Towards a Technology- Enhanced University Education

Towards a Technology- Enhanced University Education

Valia Spiliotopoulos (University of Victoria, Canada)
Copyright: © 2011 |Pages: 16
DOI: 10.4018/978-1-60960-479-0.ch001
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Although Canadian universities have distinct cultures, research strengths, and teaching philosophies, many also share similar values and goals that respond to an increasingly multicultural, diverse, and technologically advanced society. The aim of this chapter is to demonstrate how learning technologies used in a blended learning environment can help to meet the goals of a contemporary university education. An understanding of blended learning as an effective model for meeting goals not only at the course and program levels, but also at the institutional level, is essential for the widespread, mainstream implementation of this model so that it becomes a part of regular practice by faculty from a variety of disciplines and learning contexts.
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This chapter will focus on the potential that educational technologies have to support the common goals of a university-level education, specifically in blended learning contexts. Although there is an increasing number of students who take fully online distance courses and programs (Moller et al., 2008), many undergraduate and graduate students still commute to campus and expect flexible, innovative, and engaging learning experiences with technologies that they commonly use or will be expected to use in today’s professional, academic, and social environments.

Since definitions of blended learning or hybrid learning abound, it is important to provide as many concrete examples as possible in order to encourage faculty across disciplines to consider the pedagogical merits of this approach and to demonstrate to administrators the relevance of this model in meeting overall institutional goals. A better understanding of blended learning within the context of strategic university goals is important in order to “embed” (Jasinski, 2007) the use of educational technologies at the institutional level and to reinforce the integrated nature of teaching, learning, and technology beyond the distance education context. Much of the literature on blended learning focuses on the integration of digital technologies in face-to-face (F2F) courses for the purposes of meeting learning outcomes at the individual course or program level (Garnham & Kaleta, 2002; Garrison & Vaughn, 2008; Twigg, 2003). Discussions at these levels are an important first step in the effective implementation of educational technologies for blended/hybrid learning; however, understanding how blended learning can support institutional goals and values can motivate faculty to use technology as a regular part of their practice and can better involve administrators in making key decisions around educational technology.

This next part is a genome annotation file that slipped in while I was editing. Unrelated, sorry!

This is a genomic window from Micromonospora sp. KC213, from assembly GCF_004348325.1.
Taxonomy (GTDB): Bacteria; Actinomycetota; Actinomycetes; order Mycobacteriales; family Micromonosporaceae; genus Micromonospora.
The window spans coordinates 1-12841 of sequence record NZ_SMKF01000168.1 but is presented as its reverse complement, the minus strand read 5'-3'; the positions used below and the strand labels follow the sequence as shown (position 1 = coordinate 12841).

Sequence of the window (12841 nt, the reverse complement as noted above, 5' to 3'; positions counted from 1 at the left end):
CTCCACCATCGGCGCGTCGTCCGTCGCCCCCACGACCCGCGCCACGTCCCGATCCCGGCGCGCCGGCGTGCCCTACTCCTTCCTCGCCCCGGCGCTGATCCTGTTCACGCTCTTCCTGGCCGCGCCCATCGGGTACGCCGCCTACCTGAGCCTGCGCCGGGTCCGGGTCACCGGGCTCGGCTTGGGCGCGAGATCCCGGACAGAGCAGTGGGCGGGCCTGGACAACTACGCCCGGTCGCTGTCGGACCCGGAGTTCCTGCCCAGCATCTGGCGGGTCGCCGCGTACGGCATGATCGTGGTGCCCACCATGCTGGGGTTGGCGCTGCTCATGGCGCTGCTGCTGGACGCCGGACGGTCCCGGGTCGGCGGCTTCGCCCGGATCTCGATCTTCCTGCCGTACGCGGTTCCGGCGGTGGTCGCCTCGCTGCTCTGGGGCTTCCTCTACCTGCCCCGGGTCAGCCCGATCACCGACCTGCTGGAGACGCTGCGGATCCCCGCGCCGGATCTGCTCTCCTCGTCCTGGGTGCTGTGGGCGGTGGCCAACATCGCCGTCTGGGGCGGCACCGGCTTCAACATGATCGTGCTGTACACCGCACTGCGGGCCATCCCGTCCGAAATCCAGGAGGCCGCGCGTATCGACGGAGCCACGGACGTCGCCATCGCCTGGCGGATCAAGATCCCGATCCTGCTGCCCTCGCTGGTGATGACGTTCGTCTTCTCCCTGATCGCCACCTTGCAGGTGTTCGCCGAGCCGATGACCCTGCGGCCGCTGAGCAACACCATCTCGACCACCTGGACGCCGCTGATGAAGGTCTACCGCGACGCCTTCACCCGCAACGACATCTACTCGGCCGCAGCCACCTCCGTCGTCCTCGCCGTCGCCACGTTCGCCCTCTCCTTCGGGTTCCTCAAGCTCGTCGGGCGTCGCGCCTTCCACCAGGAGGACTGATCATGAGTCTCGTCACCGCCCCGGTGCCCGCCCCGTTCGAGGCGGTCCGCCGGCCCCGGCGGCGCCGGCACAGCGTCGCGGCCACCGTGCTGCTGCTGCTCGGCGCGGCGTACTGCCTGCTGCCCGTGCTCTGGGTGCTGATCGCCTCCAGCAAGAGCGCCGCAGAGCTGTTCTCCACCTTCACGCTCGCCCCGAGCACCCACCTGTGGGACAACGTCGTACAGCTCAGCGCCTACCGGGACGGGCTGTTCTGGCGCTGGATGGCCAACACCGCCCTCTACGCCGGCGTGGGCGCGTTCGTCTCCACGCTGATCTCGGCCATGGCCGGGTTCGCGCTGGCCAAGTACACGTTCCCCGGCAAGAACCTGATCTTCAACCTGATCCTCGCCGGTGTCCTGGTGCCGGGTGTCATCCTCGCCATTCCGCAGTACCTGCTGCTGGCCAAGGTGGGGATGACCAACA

The use and management of learning technologies have often been associated with distance education programs and with faculty/students who are “digital natives” participating in virtual environments. In blended learning, the web-based technologies are transferred to the F2F classroom to enhance interaction and student-centered activities (web-enhanced classrooms) or to enhance online education through classroom contact (classroom-enhanced online education) (Dziuban et al., 2004). However, for the purposes of this chapter, blended learning can also refer to both software and hardware or installed devices in physical learning spaces (i.e., DVD players, document cameras, whiteboard capture systems, videoconferencing, web cameras) and mobile devices (cell phones, clickers, PDAs, laptops or Tablet PCs, iPods, iPads, digital cameras, USB drives, and GPS systems) to enhance interaction, flexibility, and to increase student engagement (Milne, 2006). Providing examples of educational technology use beyond the context of web-based distance/online education is an important step towards better understanding and implementing blended learning models across disciplines.

First, this chapter will provide a brief discussion of the rationale behind the goals that are commonly stated in university strategic plans, vision, or mission documents by referring to George Kuh’s (2005) work on student engagement and success. Next, blended learning will be promoted as an effective model for engaging instructors and learners with the principles and practices that lead to student success. The bulk of this chapter will focus on examples of blended learning within the context of common university goals that aim to engage students, improve communication skills, support diversity, interdisciplinarity, and inquiry. Finally, challenges to the implementation and embedding of blended learning approaches into regular practice will be discussed, and future research directions to address those challenges will be recommended.

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